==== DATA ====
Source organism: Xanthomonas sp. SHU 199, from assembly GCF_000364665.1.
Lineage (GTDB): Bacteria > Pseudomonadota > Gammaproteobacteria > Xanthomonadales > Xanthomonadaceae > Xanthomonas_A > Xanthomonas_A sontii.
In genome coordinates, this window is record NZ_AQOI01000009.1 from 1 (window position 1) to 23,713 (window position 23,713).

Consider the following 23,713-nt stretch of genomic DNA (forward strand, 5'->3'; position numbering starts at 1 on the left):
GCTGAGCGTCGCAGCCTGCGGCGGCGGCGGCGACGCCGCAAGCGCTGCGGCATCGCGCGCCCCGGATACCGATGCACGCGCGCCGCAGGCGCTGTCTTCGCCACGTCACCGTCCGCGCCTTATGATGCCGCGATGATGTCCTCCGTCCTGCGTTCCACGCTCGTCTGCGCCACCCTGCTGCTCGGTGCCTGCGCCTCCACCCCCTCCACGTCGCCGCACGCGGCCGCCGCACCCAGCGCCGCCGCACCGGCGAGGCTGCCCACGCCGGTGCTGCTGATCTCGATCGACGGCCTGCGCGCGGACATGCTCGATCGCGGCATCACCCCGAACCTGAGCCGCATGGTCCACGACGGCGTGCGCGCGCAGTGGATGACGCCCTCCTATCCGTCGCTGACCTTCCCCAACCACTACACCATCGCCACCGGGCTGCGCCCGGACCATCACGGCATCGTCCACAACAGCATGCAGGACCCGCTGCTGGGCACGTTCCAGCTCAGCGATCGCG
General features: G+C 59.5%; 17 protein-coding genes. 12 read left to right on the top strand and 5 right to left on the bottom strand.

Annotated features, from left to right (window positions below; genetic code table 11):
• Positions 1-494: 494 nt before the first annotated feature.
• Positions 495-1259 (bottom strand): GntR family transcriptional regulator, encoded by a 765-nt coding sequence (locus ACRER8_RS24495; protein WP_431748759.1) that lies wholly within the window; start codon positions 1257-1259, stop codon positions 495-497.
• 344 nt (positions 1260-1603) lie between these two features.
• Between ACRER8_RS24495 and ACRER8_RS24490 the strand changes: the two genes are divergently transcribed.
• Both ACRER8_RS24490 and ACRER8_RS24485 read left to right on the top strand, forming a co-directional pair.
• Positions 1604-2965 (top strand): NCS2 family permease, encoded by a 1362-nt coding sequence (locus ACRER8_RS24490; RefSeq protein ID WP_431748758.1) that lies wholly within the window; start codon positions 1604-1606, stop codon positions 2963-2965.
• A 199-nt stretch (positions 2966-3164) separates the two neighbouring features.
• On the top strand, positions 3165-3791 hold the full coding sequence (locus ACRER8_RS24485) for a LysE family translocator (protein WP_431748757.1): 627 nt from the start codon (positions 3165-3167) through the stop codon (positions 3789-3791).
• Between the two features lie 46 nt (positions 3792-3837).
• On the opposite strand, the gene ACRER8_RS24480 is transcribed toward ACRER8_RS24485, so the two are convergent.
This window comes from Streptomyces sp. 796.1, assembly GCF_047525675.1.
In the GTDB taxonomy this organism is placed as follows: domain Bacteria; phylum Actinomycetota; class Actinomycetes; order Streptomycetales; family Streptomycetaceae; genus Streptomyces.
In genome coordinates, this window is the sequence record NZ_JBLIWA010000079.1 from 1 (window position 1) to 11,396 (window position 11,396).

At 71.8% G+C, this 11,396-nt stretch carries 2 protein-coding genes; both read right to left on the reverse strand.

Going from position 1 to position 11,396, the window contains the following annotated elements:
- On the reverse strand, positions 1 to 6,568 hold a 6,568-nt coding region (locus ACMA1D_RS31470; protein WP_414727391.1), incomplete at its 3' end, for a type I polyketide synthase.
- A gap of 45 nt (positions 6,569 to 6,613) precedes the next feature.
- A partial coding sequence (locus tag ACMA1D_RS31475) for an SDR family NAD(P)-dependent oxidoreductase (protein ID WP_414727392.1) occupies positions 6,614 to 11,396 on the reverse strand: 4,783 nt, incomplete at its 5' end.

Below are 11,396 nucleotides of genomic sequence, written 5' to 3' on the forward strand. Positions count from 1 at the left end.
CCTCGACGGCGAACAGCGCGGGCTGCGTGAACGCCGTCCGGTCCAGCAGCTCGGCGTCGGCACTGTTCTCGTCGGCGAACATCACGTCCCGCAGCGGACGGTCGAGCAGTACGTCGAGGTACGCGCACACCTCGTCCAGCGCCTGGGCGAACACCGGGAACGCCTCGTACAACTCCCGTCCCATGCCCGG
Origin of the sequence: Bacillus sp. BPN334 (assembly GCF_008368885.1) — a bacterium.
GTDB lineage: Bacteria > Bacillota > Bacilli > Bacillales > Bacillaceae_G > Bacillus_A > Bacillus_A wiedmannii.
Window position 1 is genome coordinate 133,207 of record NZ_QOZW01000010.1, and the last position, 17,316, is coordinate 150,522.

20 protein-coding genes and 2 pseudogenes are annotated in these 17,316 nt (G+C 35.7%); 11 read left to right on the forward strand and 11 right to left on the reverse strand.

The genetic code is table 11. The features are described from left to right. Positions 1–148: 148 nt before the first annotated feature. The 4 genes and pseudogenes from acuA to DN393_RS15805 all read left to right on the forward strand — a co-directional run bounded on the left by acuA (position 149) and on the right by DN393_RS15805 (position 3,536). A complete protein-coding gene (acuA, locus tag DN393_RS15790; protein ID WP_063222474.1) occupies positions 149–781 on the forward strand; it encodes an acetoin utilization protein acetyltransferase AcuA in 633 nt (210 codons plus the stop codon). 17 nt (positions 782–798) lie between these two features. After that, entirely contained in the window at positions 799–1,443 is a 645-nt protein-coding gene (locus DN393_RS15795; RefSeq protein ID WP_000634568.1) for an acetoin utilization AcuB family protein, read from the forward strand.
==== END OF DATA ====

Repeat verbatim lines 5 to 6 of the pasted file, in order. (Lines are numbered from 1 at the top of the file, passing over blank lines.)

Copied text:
GCTGAGCGTCGCAGCCTGCGGCGGCGGCGGCGACGCCGCAAGCGCTGCGGCATCGCGCGCCCCGGATACCGATGCACGCGCGCCGCAGGCGCTGTCTTCGCCACGTCACCGTCCGCGCCTTATGATGCCGCGATGATGTCCTCCGTCCTGCGTTCCACGCTCGTCTGCGCCACCCTGCTGCTCGGTGCCTGCGCCTCCACCCCCTCCACGTCGCCGCACGCGGCCGCCGCACCCAGCGCCGCCGCACCGGCGAGGCTGCCCACGCCGGTGCTGCTGATCTCGATCGACGGCCTGCGCGCGGACATGCTCGATCGCGGCATCACCCCGAACCTGAGCCGCATGGTCCACGACGGCGTGCGCGCGCAGTGGATGACGCCCTCCTATCCGTCGCTGACCTTCCCCAACCACTACACCATCGCCACCGGGCTGCGCCCGGACCATCACGGCATCGTCCACAACAGCATGCAGGACCCGCTGCTGGGCACGTTCCAGCTCAGCGATCGCG
General features: G+C 59.5%; 17 protein-coding genes. 12 read left to right on the top strand and 5 right to left on the bottom strand.